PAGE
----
History

At the beginning of World War Two, the Army began an unusual project. It surveyed its soldiers for their comments and ideas. Participation was voluntary and anonymity was promised. For nearly 80 years, those comments sat in drawers at the National Archive. Now, a nationwide effort to digitize them, and make them available to the public, is being led by Virginia Tech.  

Building A Road Map For Teaching About Slavery

Feb 14, 2018
The Montpelier Foundation

It is a question that has long vexed America: How do we teach our history of slavery?  This month, James Madison’s Montpelier started working on an answer.

Jordy Yager

The Slave Dwelling Project recently held its largest ever event at the University of Virginia to commemorate the hundreds of enslaved men, women and children who built and ran the school in the 19th century. Nearly 3-dozen panels saw more than 100 speakers over the three days. But at the center was an outdoor sleepover in near freezing temperatures, where the enslaved would have slept.

The Wythe of Our Dreams: When a High School Became Home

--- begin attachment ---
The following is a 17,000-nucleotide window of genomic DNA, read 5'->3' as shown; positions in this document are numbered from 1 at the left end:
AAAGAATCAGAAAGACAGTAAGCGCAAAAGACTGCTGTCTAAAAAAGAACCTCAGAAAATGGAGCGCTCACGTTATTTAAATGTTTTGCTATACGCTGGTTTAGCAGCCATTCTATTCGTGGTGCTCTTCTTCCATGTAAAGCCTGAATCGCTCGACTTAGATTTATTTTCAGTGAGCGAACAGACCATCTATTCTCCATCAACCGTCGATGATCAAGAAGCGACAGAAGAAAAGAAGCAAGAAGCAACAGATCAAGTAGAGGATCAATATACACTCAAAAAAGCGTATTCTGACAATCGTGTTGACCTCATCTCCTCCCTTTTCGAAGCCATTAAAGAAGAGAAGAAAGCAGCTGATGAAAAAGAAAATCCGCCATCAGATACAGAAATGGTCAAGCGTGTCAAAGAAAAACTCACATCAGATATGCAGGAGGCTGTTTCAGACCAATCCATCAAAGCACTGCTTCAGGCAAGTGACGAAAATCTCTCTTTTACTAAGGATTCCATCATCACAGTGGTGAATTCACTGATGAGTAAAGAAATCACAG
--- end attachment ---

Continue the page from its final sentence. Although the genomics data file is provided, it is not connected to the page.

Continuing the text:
Jun 15, 2017

When Libby Germer started teaching at Wythe High School in Richmond, it was her first time teaching at a school where most of her students didn't look like her. Only 9-percent of Richmond Public School students are white, three-quarters qualify for free and reduced lunch.

Mallory Noe-Payne

 

Virginia police once threw Richard and Mildred Loving into jail. She was black and he was white, and they had gotten married. It was 1958, and in Virginia that was against the law. Monday marks 50 years since the Loving’s won a case before the Supreme Court and Virginia law was overturned.

 

Another Virginia couple, Charlie and Marcia Russell, traveled to Richmond Monday to honor the Lovings.

Pages